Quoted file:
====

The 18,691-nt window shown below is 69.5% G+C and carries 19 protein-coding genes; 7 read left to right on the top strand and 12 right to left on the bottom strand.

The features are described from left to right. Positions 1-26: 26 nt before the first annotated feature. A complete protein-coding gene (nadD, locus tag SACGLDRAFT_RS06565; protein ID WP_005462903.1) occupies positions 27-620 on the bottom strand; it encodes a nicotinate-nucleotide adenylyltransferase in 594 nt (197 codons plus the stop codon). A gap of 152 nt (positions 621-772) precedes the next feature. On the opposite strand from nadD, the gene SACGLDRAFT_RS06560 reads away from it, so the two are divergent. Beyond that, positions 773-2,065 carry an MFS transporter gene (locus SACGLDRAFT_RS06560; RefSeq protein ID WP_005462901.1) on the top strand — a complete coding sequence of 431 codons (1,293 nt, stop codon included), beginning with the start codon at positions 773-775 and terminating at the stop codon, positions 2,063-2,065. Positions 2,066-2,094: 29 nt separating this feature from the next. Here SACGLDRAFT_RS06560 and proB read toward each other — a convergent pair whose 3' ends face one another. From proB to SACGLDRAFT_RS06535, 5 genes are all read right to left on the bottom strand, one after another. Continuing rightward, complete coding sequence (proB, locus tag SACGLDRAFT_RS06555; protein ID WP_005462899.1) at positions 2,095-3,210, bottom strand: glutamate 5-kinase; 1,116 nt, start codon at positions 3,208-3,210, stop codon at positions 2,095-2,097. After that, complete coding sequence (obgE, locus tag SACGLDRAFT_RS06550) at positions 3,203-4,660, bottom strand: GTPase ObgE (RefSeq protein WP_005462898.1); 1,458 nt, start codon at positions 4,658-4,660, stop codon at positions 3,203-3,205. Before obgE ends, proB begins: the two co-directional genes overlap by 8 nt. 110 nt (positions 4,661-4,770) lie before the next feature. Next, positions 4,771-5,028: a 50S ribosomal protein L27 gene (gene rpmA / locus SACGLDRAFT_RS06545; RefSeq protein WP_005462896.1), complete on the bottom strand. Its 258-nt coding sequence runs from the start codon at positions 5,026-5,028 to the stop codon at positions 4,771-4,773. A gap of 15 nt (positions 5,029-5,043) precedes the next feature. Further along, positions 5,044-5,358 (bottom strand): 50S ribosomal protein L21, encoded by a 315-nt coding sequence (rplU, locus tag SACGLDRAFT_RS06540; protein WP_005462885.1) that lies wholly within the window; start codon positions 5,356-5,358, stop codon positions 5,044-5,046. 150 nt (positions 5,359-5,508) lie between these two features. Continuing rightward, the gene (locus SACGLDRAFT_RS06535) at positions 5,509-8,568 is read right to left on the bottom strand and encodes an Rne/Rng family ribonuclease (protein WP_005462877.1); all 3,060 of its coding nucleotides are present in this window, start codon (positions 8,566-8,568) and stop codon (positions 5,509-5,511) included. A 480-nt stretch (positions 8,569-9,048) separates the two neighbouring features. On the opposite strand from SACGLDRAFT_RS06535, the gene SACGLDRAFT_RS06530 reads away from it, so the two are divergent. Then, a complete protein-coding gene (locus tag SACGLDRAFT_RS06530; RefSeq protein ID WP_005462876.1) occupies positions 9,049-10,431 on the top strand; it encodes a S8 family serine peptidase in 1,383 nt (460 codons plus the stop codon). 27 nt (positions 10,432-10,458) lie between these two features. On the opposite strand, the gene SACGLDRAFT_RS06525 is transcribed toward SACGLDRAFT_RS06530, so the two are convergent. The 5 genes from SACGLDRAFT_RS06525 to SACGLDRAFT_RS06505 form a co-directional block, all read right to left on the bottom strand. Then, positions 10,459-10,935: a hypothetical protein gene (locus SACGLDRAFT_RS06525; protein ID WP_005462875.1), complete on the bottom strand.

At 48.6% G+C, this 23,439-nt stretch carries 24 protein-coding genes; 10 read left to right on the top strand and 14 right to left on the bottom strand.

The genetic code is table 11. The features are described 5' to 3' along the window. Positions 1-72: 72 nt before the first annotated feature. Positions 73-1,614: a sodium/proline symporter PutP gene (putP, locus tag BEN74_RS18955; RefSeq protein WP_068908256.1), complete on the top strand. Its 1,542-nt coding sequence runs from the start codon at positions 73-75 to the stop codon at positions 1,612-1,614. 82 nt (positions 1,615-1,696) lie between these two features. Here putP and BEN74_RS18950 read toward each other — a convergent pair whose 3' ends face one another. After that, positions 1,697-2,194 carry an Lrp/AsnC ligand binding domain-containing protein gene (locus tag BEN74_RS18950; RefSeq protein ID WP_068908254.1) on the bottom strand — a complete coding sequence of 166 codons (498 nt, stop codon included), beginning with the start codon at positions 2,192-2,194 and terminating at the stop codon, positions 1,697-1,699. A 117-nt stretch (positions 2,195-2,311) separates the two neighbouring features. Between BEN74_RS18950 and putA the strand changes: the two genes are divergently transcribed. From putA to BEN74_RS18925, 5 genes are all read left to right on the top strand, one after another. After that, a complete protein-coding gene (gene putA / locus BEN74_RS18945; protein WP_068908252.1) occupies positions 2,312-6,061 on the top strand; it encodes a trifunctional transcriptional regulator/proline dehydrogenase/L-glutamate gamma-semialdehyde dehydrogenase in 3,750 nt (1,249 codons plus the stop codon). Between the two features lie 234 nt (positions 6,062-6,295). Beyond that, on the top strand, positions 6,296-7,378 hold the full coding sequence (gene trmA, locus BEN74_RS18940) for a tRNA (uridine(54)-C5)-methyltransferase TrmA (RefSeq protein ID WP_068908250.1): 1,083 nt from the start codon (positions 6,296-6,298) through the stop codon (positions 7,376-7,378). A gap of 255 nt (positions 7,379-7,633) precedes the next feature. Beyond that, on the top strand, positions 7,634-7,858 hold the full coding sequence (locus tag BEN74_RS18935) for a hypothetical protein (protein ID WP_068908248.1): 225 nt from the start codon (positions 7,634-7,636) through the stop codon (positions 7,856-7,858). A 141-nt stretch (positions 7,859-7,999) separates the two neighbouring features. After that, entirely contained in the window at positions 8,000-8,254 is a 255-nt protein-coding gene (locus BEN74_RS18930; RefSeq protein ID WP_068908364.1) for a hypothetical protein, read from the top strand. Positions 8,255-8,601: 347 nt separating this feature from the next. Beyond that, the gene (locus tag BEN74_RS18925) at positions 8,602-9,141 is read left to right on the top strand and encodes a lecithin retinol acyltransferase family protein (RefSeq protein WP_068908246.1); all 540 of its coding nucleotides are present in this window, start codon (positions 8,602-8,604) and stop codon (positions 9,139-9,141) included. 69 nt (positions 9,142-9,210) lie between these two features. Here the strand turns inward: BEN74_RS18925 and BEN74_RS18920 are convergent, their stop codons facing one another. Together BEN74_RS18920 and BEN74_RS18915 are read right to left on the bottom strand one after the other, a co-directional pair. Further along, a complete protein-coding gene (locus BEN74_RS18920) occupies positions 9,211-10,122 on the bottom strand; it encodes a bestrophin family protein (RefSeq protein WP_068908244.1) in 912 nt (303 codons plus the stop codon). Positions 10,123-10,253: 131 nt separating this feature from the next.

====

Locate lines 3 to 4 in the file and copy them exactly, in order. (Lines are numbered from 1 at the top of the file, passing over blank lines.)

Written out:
At 48.6% G+C, this 23,439-nt stretch carries 24 protein-coding genes; 10 read left to right on the top strand and 14 right to left on the bottom strand.

The genetic code is table 11. The features are described 5' to 3' along the window. Positions 1-72: 72 nt before the first annotated feature. Positions 73-1,614: a sodium/proline symporter PutP gene (putP, locus tag BEN74_RS18955; RefSeq protein WP_068908256.1), complete on the top strand. Its 1,542-nt coding sequence runs from the start codon at positions 73-75 to the stop codon at positions 1,612-1,614. 82 nt (positions 1,615-1,696) lie between these two features. Here putP and BEN74_RS18950 read toward each other — a convergent pair whose 3' ends face one another. After that, positions 1,697-2,194 carry an Lrp/AsnC ligand binding domain-containing protein gene (locus tag BEN74_RS18950; RefSeq protein ID WP_068908254.1) on the bottom strand — a complete coding sequence of 166 codons (498 nt, stop codon included), beginning with the start codon at positions 2,192-2,194 and terminating at the stop codon, positions 1,697-1,699. A 117-nt stretch (positions 2,195-2,311) separates the two neighbouring features. Between BEN74_RS18950 and putA the strand changes: the two genes are divergently transcribed. From putA to BEN74_RS18925, 5 genes are all read left to right on the top strand, one after another. After that, a complete protein-coding gene (gene putA / locus BEN74_RS18945; protein WP_068908252.1) occupies positions 2,312-6,061 on the top strand; it encodes a trifunctional transcriptional regulator/proline dehydrogenase/L-glutamate gamma-semialdehyde dehydrogenase in 3,750 nt (1,249 codons plus the stop codon). Between the two features lie 234 nt (positions 6,062-6,295). Beyond that, on the top strand, positions 6,296-7,378 hold the full coding sequence (gene trmA, locus BEN74_RS18940) for a tRNA (uridine(54)-C5)-methyltransferase TrmA (RefSeq protein ID WP_068908250.1): 1,083 nt from the start codon (positions 6,296-6,298) through the stop codon (positions 7,376-7,378). A gap of 255 nt (positions 7,379-7,633) precedes the next feature. Beyond that, on the top strand, positions 7,634-7,858 hold the full coding sequence (locus tag BEN74_RS18935) for a hypothetical protein (protein ID WP_068908248.1): 225 nt from the start codon (positions 7,634-7,636) through the stop codon (positions 7,856-7,858). A 141-nt stretch (positions 7,859-7,999) separates the two neighbouring features. After that, entirely contained in the window at positions 8,000-8,254 is a 255-nt protein-coding gene (locus BEN74_RS18930; RefSeq protein ID WP_068908364.1) for a hypothetical protein, read from the top strand. Positions 8,255-8,601: 347 nt separating this feature from the next. Beyond that, the gene (locus tag BEN74_RS18925) at positions 8,602-9,141 is read left to right on the top strand and encodes a lecithin retinol acyltransferase family protein (RefSeq protein WP_068908246.1); all 540 of its coding nucleotides are present in this window, start codon (positions 8,602-8,604) and stop codon (positions 9,139-9,141) included. 69 nt (positions 9,142-9,210) lie between these two features. Here the strand turns inward: BEN74_RS18925 and BEN74_RS18920 are convergent, their stop codons facing one another. Together BEN74_RS18920 and BEN74_RS18915 are read right to left on the bottom strand one after the other, a co-directional pair. Further along, a complete protein-coding gene (locus BEN74_RS18920) occupies positions 9,211-10,122 on the bottom strand; it encodes a bestrophin family protein (RefSeq protein WP_068908244.1) in 912 nt (303 codons plus the stop codon). Positions 10,123-10,253: 131 nt separating this feature from the next.